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Boris Johnson. Photo: Charles McQuillan/Getty Images

On the U.K. Parliament's last night before beginning a month-long suspension, Prime Minister Boris Johnson failed for the 2nd time to earn the two-thirds majority necessary to call a snap general election.

Why it matters: Johnson was hoping to use an election to circumvent a law passed by Parliament last week that will require him to seek a Brexit extension rather than crash out of the EU without a deal on Oct. 31. The prime minister has said he would rather be "dead in a ditch" than seek an extension, but he now appears to be left with little other choice outside of breaking the law.

The big picture: The opposition Labour Party, which has been clamoring for an election for the past 2 years, opted not to vote for Johnson's motion in fear that he would win a majority in the election, repeal the extension law and force a no-deal Brexit on Oct. 31. Labour Leader Jeremy Corbyn has said he would still favor an election once no-deal Brexit is taken completely off the table.

  • Johnson's controversial move to suspend Parliament from Monday night until Oct. 14 was originally designed to thwart rebel attempts to block a no-deal Brexit, but it may end up weakening his own bargaining position.
  • Parliament will not meet again until 3 days before the European Council summit on Oct. 17 and 18, the last chance for Johnson and the EU to agree to a deal before Brexit day.
  • It's unclear what comes next. A wild showdown in October could see Johnson refuse to abide by the opposition's law — with consequences as severe as jail — or choose to resign rather than break his promise to deliver Brexit on Halloween, "do or die."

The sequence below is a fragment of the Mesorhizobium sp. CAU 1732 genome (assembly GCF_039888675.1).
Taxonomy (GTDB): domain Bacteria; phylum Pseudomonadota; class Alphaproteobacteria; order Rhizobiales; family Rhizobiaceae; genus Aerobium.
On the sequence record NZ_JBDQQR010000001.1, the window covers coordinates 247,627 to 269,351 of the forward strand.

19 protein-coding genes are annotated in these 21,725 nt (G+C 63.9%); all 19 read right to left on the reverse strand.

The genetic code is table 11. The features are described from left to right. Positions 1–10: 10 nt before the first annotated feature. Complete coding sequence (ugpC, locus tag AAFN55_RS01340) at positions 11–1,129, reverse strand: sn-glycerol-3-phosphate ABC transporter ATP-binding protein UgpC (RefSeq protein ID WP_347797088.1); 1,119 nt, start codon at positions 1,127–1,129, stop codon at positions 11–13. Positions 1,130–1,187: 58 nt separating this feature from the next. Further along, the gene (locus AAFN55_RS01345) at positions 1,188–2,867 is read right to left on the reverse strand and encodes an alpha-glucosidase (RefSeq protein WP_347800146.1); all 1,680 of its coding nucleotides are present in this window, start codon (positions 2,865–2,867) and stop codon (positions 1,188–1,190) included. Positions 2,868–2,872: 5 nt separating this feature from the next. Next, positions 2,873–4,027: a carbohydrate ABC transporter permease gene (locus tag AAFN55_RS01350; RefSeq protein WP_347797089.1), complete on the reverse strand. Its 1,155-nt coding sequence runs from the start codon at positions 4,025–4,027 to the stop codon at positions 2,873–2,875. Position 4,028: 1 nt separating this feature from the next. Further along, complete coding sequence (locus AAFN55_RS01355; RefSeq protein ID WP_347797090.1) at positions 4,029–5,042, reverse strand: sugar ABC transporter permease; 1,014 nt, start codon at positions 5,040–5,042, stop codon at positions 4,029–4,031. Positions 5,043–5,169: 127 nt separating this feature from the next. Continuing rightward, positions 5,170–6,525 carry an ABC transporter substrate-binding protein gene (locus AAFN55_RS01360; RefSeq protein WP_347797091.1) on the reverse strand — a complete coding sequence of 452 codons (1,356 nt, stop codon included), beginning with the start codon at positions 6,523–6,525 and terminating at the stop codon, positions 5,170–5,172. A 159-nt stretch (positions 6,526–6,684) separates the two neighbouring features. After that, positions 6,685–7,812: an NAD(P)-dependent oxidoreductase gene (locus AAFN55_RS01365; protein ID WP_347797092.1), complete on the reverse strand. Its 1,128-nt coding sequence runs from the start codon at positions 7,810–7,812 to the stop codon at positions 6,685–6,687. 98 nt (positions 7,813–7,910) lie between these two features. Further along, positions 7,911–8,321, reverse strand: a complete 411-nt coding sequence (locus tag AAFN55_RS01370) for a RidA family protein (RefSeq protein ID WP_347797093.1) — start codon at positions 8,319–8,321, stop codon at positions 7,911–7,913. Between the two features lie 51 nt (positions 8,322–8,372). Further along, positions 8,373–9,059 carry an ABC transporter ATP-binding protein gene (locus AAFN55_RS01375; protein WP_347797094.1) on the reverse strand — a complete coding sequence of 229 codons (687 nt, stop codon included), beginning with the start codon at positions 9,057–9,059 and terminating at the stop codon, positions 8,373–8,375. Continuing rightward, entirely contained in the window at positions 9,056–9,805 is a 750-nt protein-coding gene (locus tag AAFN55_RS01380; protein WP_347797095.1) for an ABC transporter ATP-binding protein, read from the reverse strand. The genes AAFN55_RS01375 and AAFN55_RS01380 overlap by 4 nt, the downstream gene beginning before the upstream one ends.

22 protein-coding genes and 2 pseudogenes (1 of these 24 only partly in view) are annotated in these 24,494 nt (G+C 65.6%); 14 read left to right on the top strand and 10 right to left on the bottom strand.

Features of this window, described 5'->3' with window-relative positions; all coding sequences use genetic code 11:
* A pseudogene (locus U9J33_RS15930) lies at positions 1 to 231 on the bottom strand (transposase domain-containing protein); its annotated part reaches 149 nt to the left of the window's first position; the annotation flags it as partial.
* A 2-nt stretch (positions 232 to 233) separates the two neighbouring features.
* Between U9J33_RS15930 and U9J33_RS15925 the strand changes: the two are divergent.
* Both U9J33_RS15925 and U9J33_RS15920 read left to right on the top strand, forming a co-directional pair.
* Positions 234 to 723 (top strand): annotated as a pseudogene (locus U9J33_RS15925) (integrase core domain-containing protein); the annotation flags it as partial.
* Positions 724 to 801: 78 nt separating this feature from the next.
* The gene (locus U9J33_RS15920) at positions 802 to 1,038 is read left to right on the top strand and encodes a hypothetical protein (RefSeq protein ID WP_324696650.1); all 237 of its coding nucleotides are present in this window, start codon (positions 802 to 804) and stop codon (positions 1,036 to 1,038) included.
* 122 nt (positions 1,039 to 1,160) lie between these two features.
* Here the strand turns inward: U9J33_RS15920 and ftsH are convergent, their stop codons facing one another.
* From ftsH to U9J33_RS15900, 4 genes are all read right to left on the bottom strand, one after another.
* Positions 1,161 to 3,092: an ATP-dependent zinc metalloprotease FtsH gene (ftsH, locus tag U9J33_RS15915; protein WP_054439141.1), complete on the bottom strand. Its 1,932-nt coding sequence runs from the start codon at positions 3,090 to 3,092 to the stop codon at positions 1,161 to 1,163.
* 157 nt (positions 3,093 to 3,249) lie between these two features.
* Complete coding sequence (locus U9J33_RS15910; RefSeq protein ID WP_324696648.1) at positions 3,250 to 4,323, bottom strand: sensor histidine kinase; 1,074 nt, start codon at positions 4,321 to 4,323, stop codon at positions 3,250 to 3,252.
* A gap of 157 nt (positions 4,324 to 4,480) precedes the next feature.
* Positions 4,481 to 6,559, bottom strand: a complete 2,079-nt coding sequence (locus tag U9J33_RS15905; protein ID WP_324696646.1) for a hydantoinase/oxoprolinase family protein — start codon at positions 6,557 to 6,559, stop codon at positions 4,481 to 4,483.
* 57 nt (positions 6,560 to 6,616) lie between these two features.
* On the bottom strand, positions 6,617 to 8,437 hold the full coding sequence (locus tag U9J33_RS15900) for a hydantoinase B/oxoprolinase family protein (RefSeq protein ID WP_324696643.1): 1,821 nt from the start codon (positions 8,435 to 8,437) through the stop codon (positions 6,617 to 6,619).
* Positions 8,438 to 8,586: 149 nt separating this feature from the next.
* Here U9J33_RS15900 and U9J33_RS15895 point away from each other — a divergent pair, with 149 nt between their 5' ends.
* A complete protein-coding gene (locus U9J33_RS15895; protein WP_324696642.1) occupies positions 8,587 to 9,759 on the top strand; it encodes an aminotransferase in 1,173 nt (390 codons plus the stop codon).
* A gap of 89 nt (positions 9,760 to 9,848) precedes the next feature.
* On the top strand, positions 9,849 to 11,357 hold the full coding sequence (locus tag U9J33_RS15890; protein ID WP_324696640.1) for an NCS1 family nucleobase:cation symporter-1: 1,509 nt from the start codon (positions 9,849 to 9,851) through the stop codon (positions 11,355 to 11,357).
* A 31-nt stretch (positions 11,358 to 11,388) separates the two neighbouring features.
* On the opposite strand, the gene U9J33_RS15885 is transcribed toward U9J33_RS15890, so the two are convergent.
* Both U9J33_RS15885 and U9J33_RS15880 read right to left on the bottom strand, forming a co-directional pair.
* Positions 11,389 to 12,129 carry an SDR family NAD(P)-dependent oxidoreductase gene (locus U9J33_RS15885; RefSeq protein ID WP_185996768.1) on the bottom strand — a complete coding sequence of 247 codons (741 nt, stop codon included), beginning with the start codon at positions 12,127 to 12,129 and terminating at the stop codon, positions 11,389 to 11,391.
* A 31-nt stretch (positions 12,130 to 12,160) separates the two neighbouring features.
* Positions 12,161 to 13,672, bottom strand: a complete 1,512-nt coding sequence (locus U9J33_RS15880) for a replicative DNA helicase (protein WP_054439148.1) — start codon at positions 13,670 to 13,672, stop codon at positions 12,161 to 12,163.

Worth noting: Amazingly, Johnson still has not won a vote in Parliament as prime minister. A bill passed Monday will require the government to release documents and communications related to its no-deal preparations, after a leak last month revealed that a cliff-edge Brexit could cause devastating food, fuel and drug shortages.

Go deeper: The Northern Ireland sticking point standing in the way of a Brexit deal

Go deeper

Updated 3 hours ago - Economy & Business

The next worker fight: Time off for Juneteenth

Illustration: Annelise Capossela/Axios

Who gets paid time off to celebrate Juneteenth in the years to come will be uneven and complicated, if history is any guide.

Why it matters: Corporate America hasn't grappled with a new federal holiday since Martin Luther King Jr. Day was authorized almost 40 years ago. How they responded took years to evolve.

3 hours ago - World

UN assembly condemns Myanmar military coup

Protesters make the three-finger salute as they take part in a flash mob demonstration against the military coup. Photo: AFP via Getty Images

The UN General Assembly on Friday condemned Myanmar's military coup and called for an arms embargo against the country, AP reports.

Why it matters: The rare move demonstrates widespread global opposition to Myanmar's military junta, which overthrew the country's democratically elected government and seized power on Feb. 1.